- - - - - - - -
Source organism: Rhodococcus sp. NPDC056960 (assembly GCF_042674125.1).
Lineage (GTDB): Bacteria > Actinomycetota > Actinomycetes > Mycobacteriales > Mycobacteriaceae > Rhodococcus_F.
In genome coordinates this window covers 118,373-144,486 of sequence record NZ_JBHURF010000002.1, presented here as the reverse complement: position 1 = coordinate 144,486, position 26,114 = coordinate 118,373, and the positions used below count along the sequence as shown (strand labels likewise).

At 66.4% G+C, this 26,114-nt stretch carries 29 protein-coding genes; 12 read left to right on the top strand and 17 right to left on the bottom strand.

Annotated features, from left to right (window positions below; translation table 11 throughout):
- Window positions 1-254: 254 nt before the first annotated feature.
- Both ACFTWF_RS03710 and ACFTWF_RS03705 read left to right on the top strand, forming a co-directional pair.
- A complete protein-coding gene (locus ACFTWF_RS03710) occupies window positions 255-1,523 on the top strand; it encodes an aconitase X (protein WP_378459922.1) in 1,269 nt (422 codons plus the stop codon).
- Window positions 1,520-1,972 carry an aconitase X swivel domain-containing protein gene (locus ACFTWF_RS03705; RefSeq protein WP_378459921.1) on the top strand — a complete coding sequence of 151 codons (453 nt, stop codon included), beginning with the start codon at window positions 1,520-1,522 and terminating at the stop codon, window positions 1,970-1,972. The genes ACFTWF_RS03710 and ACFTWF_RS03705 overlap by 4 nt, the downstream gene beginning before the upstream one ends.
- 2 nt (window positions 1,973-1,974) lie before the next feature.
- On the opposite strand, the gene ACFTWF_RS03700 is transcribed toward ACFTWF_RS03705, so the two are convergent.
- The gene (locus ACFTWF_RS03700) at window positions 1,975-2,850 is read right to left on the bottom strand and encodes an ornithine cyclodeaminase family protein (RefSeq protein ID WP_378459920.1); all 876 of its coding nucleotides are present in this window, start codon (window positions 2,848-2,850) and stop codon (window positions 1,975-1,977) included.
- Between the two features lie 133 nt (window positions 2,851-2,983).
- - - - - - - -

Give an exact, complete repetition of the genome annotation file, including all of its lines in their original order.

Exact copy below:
Source organism: Rhodococcus sp. NPDC056960 (assembly GCF_042674125.1).
Lineage (GTDB): Bacteria > Actinomycetota > Actinomycetes > Mycobacteriales > Mycobacteriaceae > Rhodococcus_F.
In genome coordinates this window covers 118,373-144,486 of sequence record NZ_JBHURF010000002.1, presented here as the reverse complement: position 1 = coordinate 144,486, position 26,114 = coordinate 118,373, and the positions used below count along the sequence as shown (strand labels likewise).

At 66.4% G+C, this 26,114-nt stretch carries 29 protein-coding genes; 12 read left to right on the top strand and 17 right to left on the bottom strand.

Annotated features, from left to right (window positions below; translation table 11 throughout):
- Window positions 1-254: 254 nt before the first annotated feature.
- Both ACFTWF_RS03710 and ACFTWF_RS03705 read left to right on the top strand, forming a co-directional pair.
- A complete protein-coding gene (locus ACFTWF_RS03710) occupies window positions 255-1,523 on the top strand; it encodes an aconitase X (protein WP_378459922.1) in 1,269 nt (422 codons plus the stop codon).
- Window positions 1,520-1,972 carry an aconitase X swivel domain-containing protein gene (locus ACFTWF_RS03705; RefSeq protein WP_378459921.1) on the top strand — a complete coding sequence of 151 codons (453 nt, stop codon included), beginning with the start codon at window positions 1,520-1,522 and terminating at the stop codon, window positions 1,970-1,972. The genes ACFTWF_RS03710 and ACFTWF_RS03705 overlap by 4 nt, the downstream gene beginning before the upstream one ends.
- 2 nt (window positions 1,973-1,974) lie before the next feature.
- On the opposite strand, the gene ACFTWF_RS03700 is transcribed toward ACFTWF_RS03705, so the two are convergent.
- The gene (locus ACFTWF_RS03700) at window positions 1,975-2,850 is read right to left on the bottom strand and encodes an ornithine cyclodeaminase family protein (RefSeq protein ID WP_378459920.1); all 876 of its coding nucleotides are present in this window, start codon (window positions 2,848-2,850) and stop codon (window positions 1,975-1,977) included.
- Between the two features lie 133 nt (window positions 2,851-2,983).